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    1. Did he notice anything else different?

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  12. We went to the bathroom to wash. That particular euphemism didn't settle on this side of the world. And yes we piddled. Or widdled. That was all we did though. Decades of constipation...

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    1. You gotta wonder. Now that I think of it, I do believe I was familiar with the word "poop," although mostly it came up in the phrase "dog poop," which is what the neighbor called it. We called it Dog Doo.

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  13. Oh lordie. I had one of those dads who found it hilarious to say, "Pull my finger."

    On the other hand, my mom used to ask my dad if he was, "going to sit?" when he headed for the bathroom. For a long time I didn't know there was an alternative. I always sat when I used the bathroom.

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    1. You weren't supposed to know. I still think it's hilarious to pull a finger.

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  14. If we absolutely, positively had to, we "urinated" and "had bowel movements." Yes, even as toddlers. The glory of the big words was such that it partly occluded the embarrassment of mentioning such things. And yes, it did cause us to grow up weird. (Or anyway, something did, and we may as well blame that.)

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    1. I plan on blaming that. You had Fancy Parents. I still think "bowel movement" is a very strange locution.

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  15. FINALLY! When I was a kid I always thought Boom Boom should be called "more", because my mother was always asking me if I had to make more.

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    1. And how would you know? Sometimes that stuff can sneak up on you. Points for trying, though, Mom.

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  16. tinkle and aa (which I later learned is a hawaian term for a form of lava). And since we're in that area, the male and female parts were tata and vooshtee. Can't explain, but I survived.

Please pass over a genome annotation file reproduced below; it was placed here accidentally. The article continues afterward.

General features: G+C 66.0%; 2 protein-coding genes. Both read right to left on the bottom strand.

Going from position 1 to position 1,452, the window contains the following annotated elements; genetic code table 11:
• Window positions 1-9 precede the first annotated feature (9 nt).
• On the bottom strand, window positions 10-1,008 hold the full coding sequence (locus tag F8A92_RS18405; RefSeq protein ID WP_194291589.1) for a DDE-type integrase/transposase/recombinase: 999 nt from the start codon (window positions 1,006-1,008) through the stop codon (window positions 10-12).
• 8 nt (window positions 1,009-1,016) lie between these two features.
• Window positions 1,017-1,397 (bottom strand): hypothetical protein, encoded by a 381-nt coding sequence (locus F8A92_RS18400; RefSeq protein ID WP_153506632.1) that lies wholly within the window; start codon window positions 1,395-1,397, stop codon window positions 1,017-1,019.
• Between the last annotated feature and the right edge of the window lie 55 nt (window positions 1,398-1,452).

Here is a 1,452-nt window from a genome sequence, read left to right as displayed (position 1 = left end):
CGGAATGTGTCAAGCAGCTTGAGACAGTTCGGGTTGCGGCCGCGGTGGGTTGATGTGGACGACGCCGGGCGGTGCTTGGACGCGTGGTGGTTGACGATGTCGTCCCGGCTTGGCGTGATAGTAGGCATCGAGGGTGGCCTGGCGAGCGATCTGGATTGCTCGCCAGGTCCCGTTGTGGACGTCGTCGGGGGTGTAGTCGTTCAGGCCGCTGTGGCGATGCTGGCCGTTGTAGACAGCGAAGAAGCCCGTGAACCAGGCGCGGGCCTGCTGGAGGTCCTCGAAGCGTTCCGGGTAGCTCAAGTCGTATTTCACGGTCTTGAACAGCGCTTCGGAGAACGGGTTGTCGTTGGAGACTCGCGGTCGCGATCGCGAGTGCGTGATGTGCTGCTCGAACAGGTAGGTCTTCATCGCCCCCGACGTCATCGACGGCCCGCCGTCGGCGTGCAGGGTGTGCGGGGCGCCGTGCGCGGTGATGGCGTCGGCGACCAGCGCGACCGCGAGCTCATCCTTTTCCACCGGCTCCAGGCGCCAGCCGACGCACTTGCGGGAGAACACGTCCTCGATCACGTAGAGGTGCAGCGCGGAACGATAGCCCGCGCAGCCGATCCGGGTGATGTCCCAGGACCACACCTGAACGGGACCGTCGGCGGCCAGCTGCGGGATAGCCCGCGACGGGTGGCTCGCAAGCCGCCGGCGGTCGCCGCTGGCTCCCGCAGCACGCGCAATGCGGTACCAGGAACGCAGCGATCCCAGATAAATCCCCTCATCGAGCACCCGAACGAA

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  17. Oh Murr, you are so cheeky!!! LOL Couldn't resist!!!

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  18. To "spend a penny" was common when I was a kid,alluding to public pay toilets. Can't recall any particular odd words at home, but I picked up quite a few when I started school!

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    1. I think pay toilets were a dime last I remembered. But until now, I'd forgotten about them altogether. (I could always go under.)

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  19. I was raised in the same house, apparently. I don't even remember hearing words for what we did. And now my little family has myriad vivid descriptors a-poppin', literally coming out of our ...oh well. You know what I was going to say.
    Remind me to tell you what an RC is. xoxo j.

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    1. I've got a good start on the RC. The mind boggles on the C, though.

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  20. No fancy euphemisms in my home. We were asked if we needed to wee or poo and I carried that through to my kids.
    To me, 'going to the bathroom in his pants' sounds completely ridiculous. As does 'going to the bathroom'.
    We simply say going to the toilet, there is absolutely no misunderstanding that.
    Going to the bathroom could mean so many other things; bathing, showering. brushing your teeth etc.

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  21. My mother used the nerf word, "Grunt," to refer to a number two. It had such poetry in it, succinctly describing the product, the activity and the noise. I've since wondered if she'd grown up in a family which was prone to constipation, but she's no longer here to ask.